The unseasonably warm weather that came to Montana in mid-April was the only break this former mining camp was enjoying.
Already hurt by layoffs and recession, Butte will suffer the severest blow of all on June 30, when the Anaconda Minerals Co. shuts down its last copper operation, the mine on the hillside overlooking the town.
Once the world's largest copper company, Anaconda employed approximately 1,800 workers in 1980. By the time the company announced the shutdown of the Butte mine early this year, the work force had been reduced to 700. For Butte, losing Anaconda is like losing a limb: The company accounts for 25 percent of the tax base and in good years, pumped a $35 million payroll and $12 million in purchases of goods and services into the local economy.
"It's really going to be tough," said Don Peoples, chief executive of both the county and town. "I can't imagine what's going to happen."
The shutdown, which Anaconda officials say is supposed to be temporary, is the inevitable conjunction of high operating costs and low copper prices. When the shutdown was announced, Anaconda was losing $1 million a week on the Butte operation.
"We're one of the highest cost-producing operations in the world," said John Calcaterra, a spokesman for the company. Despite economies that brought the cost of production down from $1.35 a pound to $1 a pound, the company's costs continue to float considerably above the price of copper. As low as 65 cents a pound at one point, the price had recovered to approximately 82 cents by the end of last week.
Peoples has already been to Washington seeking economic development and job-training money and is also looking to the state government for aid. "We located some money for retraining, but what do you retrain people for? In this area, you retrain them to leave," he said.
In addition to the Anaconda shutdown, the town was also shaken by Safeway's shutdown of its distribution center for Montana and Wyoming. The Safeway center had employed 135 workers.
"How you piece together a couple of things to keep the community going, I don't know," said Peoples.
Butte is an old line mining town. For more than a century, miners have plowed through "the richest hill on earth" extracting metals. An informal census in 1917 found more than 100,000 residents in Butte where the population is now only about 37,000.
Surrounded by conifer-covered mountains and attractive scenery, Butte is surrounded by little else. There are few job opportunities for laid-off workers from the mine, whose average age is 47. Unemployment in February was about 12 percent, a figure that Peoples said he believes is understated.
Robert Driscoll, who worked 17 years for Anaconda, was laid off in April 1982, six months short of the age at which he could have retired and drawn a cash payment from the company's old-age plan, he said. Driscoll worked in materials control at the garage near the Berkely pit, the largest of two Anaconda open mines.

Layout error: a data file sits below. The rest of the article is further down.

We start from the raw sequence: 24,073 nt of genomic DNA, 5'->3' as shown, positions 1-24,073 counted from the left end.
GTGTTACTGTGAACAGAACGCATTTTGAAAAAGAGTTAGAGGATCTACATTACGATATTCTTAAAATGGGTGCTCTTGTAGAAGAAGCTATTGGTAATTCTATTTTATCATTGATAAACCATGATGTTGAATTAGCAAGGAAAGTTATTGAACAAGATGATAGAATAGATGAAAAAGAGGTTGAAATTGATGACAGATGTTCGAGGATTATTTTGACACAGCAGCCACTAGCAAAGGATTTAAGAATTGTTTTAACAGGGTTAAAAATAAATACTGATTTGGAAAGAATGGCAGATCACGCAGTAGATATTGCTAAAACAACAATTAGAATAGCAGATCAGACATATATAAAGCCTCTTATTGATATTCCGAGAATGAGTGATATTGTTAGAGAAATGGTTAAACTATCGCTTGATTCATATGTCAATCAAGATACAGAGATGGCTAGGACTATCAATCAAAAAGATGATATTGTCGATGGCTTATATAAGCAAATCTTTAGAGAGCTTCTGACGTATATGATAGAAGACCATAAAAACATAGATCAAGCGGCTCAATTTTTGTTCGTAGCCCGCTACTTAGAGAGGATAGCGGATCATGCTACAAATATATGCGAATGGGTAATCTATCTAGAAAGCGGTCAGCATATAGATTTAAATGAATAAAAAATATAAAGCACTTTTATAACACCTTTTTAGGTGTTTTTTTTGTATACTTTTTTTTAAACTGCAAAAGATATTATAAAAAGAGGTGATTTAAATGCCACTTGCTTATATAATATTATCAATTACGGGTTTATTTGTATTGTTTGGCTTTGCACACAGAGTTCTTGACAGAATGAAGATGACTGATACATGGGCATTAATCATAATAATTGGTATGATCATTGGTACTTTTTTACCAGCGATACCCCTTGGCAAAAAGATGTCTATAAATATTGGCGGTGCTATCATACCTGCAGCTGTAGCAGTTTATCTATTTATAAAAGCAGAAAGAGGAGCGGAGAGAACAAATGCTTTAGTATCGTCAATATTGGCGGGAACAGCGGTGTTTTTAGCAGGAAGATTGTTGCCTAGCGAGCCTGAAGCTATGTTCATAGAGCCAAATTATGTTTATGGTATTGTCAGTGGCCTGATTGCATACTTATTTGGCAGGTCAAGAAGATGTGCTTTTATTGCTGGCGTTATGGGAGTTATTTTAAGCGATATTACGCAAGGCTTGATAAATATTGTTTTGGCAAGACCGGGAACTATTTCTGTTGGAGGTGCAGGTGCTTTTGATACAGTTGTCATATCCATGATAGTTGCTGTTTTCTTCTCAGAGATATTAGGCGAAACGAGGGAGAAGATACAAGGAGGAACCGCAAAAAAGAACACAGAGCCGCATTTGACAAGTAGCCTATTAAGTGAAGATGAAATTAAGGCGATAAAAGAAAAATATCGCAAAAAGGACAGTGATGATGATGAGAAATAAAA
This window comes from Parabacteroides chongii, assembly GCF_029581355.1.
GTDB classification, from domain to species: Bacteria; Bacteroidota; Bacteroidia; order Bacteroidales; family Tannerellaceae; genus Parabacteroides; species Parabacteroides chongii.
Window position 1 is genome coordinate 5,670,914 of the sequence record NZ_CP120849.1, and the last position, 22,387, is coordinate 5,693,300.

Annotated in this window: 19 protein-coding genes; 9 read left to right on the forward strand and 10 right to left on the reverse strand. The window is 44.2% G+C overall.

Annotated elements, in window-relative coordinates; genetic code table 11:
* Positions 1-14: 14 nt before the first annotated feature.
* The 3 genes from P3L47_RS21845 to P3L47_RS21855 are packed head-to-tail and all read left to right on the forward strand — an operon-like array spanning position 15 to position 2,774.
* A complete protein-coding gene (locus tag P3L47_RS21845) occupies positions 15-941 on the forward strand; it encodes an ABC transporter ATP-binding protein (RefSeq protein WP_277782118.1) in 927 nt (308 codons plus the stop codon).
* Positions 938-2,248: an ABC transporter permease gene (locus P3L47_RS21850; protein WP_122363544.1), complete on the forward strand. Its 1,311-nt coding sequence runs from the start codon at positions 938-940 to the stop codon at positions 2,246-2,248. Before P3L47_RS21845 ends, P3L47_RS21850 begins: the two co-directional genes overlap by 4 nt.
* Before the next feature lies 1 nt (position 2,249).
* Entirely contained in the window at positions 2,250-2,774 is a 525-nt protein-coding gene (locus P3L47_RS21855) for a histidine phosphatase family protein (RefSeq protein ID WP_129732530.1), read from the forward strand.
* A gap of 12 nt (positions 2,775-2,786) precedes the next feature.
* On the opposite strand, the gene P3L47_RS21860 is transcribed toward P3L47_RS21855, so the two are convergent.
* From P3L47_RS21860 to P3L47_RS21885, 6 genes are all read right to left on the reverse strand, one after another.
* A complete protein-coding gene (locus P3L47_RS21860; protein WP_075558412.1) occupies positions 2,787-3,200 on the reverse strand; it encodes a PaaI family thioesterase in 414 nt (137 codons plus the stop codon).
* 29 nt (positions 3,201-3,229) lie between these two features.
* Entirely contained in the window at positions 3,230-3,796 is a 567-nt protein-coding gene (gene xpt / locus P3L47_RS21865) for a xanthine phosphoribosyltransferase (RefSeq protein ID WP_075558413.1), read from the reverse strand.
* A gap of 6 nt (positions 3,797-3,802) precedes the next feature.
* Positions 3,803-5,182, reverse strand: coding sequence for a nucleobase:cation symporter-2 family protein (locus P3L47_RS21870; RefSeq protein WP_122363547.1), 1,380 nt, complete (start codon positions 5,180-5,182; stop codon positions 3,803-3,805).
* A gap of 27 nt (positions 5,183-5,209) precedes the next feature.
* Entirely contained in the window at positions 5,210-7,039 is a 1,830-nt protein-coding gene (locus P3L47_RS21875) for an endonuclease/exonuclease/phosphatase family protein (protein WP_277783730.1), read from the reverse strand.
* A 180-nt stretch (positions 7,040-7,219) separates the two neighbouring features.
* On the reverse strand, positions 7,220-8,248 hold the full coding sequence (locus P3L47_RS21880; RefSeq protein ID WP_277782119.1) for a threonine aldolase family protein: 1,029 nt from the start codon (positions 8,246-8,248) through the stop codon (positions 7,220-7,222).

He was notified on the same day he was to lose his job that he was being laid off and spent months looking in vain for work. "There just is no work for a 54-year-old. You can wrestle all you want, and I did, but who wants to hire a guy when the first thing they're going to be thinking of is retirement?" he said.
Driscoll works three days a week now as a janitor. "I think it's done more for my ego than it has for my wallet," he said. "There was a time when I might have been insulted at the idea of becoming a latrine jockey, but I was out of work long enough to be grateful for any work."
Driscoll considers himself lucky--he owned his own home and his children were grown.
Others were not so lucky. He also said he believes that Anaconda has changed since it became a part of Atlantic Richfield. "The people who count are no longer here in Butte. They're down in Denver or back in Los Angeles," he said. Driscoll is troubled by the company's decision to turn off expensive pumps that kept underground pits dry and to let water fill the pits and cover equipment that was left in them. "When equipment is treated like that, you don't expect the human element to be treated with much more care," he said.
The shutdown will coincide with the expiration of union contracts with the company, a quirk of timing that company officials call a coincidence. Negotiations on a new contract have begun, they said.
Not everyone is discouraged. "I don't think it's going to be as bad as a lot of people had thought," said Brooks Coombe of High Country Toyota. "It's like losing a good friend or relative who has a terminal disease and finally dies. It hurts, and it's upsetting, but it hasn't been that bad," he said.
Peoples hopes the mine will reopen eventually. The company is considering whether to invest approximately $250 million in new equipment and facilities. That, some improvements in productivity in the contract and better tax treatment by the state of Montana might make it possible to reopen, according to company officials.
"I'm just hoping against hope that this whole thing is a mistake," said Driscoll, getting ready to leave for his janitor's job; "that I'll wake up and discover the whole thing is an April Fool's joke."